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No. of Recommendations: 6
Apple's management and employees are doing a great job of producing quality, innovative products and have made remarkable progress in the uphill battle of winning over new users and new markets. Progress in expanding the customer base has been slow, but it is clearly visible to anyone who takes a close look.

In my mind, the biggest questions from from a investment standpoint relate to how much of Apple's profits are likely to trickle down to investors and how much will be syphoned off by management with the help of the board of directors. Outside of the investment related gains that came thanks to the raging bull market, pretty much all of Apple's reported profits were transfered to top managers in the form of huge options grants and Steve's $90 million bonus.

Any investor doing his due diligence has to ask himself if this pattern of compensation is likely to continue. If it is, there is no guarantee that any amount of increased revenues and profits will result in any real gain for investors.

I doubt anyone on the planet has spent more time than I have in trying to figure out how Fred Anderson and Steve Jobs intend to treat shareholders going forward. I still can't answer for sure:

1. Is management solely out to make profits for themselves at the expense of shareholders?

2. Have past compensation policies been well intended, but nevertheless the result of flawed logic and a biased perspective that have served to transfer too large a percentage of the rewards of Apple's successes to managers at the expense of shareholders?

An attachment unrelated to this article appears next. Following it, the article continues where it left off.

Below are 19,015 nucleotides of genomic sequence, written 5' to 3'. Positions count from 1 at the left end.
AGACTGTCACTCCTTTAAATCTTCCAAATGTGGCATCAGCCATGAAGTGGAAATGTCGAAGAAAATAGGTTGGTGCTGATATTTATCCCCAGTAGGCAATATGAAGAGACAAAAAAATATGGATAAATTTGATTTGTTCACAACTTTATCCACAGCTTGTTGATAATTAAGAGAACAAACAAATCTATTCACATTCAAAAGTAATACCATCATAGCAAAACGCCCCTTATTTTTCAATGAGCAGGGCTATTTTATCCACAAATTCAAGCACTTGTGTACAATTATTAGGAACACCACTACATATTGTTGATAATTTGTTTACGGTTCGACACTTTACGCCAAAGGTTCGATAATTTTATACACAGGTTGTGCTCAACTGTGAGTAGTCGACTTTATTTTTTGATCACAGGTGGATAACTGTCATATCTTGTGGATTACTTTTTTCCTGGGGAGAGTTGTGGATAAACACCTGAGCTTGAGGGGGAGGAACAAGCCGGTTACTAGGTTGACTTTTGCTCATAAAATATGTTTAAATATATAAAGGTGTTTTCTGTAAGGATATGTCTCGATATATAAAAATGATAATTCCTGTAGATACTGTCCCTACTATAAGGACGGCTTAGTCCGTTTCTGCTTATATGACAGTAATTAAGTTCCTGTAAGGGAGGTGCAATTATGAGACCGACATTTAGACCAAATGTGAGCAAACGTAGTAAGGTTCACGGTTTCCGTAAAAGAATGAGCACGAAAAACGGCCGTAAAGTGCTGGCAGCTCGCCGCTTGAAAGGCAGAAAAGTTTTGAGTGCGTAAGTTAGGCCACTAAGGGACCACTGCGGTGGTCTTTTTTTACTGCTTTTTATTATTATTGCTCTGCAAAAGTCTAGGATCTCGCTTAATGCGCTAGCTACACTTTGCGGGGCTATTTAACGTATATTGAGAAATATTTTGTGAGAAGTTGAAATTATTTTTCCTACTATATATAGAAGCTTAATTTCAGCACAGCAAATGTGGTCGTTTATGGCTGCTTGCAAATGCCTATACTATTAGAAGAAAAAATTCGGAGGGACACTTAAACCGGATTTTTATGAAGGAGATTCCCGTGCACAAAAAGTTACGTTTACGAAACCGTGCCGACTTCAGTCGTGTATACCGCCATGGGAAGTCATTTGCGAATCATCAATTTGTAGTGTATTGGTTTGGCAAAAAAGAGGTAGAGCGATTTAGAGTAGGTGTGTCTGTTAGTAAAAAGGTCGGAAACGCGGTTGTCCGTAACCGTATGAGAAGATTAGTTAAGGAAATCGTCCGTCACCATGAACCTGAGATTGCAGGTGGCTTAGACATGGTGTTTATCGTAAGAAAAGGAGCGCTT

3. Have Apple's compensation policies actually been appropriate, and would lower levels of compensation actually hurt the company, by causing essential employees to leave the company?

There are some people on this board who firmly believe that the answer to either #1 is yes, and others who firmly believe the answer to #3 is yes. I think anyone who has total confidence in either of those extreme positions has been ignoring significant evidence contrary to their point of view. I personally subscribe to #2 as the most likely scenario, and have taken it upon myself to try and add some aditional perspective to Apple's decision making process.

In response to the Falcon's origional question" "What will it take to get Apple stock moving again?"

I think that restoring investors' faith and confidence in managment's dedication to creating shareholder value is the key to boosting the value of Apple stock. The main steps toward doing this are:

1. Adding new Directors who will demonstrate that they are protecting the shareholder's interests.
2. Dramatically reduce the size of executive options grants.
3. Begin returning a significant percentage of positive cash flows to shareholders in the form of share repurchases.
4. Do all of these things and more in a much more open and consistent manner.

If we keep writing to investor_relations@apple.com and keep drilling on these issues, we will have some impact. I believe we already have, for that matter. Since I met with the CFO on 1/23/03, Apple is up 4.8%. The Nasdaq is down 3.9% over the same period, which makes for a solid 8.7% divergence in less than a month. One possible explanation is that the company has finally started buying back some stock and hopes to have investors in a better mood for the meeting in April.

Rodg.


Link back to my old meeting summary:

http://boards.fool.com/Message.asp?mid=18480902&sort=whole


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